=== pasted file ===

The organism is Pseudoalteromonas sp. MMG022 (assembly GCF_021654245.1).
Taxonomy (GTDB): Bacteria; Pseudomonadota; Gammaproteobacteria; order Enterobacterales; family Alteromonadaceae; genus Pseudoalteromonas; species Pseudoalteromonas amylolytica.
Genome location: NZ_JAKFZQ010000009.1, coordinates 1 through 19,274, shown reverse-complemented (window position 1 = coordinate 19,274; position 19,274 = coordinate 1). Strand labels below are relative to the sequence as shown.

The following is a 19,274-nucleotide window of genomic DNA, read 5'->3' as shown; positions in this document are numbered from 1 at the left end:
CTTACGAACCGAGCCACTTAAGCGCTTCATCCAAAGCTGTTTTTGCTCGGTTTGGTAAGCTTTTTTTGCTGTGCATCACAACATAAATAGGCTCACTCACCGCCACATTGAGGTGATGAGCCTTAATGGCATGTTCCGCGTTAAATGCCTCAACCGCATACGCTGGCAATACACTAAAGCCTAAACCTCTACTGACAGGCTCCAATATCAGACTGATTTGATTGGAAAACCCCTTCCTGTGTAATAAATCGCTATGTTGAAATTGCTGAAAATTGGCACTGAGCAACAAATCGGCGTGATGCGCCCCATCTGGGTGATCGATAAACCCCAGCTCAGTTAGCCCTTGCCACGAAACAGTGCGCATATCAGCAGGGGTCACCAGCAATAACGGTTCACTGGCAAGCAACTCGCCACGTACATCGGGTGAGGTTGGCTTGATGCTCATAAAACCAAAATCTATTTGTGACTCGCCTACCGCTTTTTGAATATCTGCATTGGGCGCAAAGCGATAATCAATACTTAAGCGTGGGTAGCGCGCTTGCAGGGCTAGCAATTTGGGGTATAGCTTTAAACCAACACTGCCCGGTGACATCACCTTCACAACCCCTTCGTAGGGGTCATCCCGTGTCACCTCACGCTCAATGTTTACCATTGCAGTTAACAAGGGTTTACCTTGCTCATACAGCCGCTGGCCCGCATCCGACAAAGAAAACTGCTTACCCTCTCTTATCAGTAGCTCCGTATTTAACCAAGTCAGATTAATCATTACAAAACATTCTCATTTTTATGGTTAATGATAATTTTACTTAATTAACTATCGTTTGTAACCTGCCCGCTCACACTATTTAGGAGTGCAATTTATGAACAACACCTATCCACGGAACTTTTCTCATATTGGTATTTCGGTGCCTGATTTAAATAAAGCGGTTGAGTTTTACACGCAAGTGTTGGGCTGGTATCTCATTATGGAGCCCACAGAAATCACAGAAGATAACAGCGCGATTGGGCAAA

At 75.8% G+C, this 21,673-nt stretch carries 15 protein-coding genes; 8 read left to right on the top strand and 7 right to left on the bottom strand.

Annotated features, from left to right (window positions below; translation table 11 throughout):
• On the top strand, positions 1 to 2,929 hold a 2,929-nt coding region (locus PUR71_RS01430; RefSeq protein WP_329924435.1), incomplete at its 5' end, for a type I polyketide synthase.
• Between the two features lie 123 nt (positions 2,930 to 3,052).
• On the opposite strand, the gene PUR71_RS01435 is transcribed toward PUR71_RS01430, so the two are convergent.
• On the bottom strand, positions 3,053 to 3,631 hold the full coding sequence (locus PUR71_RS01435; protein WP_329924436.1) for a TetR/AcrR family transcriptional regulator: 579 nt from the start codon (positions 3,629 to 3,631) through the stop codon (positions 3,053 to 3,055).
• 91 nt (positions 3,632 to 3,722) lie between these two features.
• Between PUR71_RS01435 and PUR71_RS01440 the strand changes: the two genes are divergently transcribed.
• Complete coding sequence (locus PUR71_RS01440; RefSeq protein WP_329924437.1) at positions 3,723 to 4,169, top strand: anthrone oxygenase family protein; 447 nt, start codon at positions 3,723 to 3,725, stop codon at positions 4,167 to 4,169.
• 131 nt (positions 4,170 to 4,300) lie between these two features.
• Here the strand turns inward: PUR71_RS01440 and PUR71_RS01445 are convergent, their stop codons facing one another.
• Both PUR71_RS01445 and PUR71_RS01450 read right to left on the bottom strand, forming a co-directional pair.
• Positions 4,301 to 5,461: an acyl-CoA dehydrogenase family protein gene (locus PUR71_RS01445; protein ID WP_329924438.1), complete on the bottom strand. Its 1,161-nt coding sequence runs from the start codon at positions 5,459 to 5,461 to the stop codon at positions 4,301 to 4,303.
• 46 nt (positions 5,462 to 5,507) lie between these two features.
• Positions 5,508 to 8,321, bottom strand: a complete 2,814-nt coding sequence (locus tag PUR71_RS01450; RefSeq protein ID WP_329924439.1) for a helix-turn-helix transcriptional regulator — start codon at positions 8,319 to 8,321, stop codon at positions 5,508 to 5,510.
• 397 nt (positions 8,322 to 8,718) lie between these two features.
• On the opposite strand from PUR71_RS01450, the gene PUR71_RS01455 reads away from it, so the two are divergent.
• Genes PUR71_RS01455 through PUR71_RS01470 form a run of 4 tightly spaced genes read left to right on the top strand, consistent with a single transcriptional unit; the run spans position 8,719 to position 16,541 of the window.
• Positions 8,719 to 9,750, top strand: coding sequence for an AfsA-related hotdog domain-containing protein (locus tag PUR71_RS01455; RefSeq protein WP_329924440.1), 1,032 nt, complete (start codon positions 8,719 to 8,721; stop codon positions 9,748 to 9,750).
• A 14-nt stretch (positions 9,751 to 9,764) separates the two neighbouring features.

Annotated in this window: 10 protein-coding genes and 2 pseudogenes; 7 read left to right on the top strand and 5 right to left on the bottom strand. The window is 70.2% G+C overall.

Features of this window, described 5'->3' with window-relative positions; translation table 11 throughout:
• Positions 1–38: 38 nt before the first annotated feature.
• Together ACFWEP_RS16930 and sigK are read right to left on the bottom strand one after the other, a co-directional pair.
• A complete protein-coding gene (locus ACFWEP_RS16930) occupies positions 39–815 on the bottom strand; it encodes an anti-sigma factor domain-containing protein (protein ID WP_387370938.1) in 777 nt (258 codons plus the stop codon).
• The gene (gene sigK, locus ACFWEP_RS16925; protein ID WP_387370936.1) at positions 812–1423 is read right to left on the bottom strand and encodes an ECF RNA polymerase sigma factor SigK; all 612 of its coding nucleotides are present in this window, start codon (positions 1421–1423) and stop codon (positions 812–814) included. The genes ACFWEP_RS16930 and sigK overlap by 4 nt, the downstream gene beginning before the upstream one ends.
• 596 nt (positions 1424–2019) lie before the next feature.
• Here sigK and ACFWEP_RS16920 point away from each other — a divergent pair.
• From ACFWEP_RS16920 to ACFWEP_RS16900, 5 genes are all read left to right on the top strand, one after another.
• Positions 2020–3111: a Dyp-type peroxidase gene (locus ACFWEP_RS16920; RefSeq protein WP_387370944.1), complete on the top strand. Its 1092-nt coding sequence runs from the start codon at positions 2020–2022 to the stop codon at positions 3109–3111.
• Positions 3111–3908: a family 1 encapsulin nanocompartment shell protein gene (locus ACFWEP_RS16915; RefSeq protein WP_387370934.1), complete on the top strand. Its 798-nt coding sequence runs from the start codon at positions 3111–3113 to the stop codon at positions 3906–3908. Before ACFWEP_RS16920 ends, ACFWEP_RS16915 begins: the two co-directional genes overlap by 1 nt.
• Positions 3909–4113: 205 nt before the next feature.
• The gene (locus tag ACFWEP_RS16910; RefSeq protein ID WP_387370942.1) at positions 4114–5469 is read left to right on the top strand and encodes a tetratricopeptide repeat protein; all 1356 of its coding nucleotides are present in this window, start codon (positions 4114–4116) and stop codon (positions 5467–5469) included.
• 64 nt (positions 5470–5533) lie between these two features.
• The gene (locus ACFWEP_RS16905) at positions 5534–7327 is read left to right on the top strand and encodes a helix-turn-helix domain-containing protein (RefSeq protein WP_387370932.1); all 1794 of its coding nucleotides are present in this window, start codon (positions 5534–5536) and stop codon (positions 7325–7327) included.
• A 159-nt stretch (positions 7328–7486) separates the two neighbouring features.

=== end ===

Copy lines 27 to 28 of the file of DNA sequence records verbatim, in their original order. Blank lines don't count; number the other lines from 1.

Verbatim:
Features of this window, described 5'->3' with window-relative positions; translation table 11 throughout:
• Positions 1–38: 38 nt before the first annotated feature.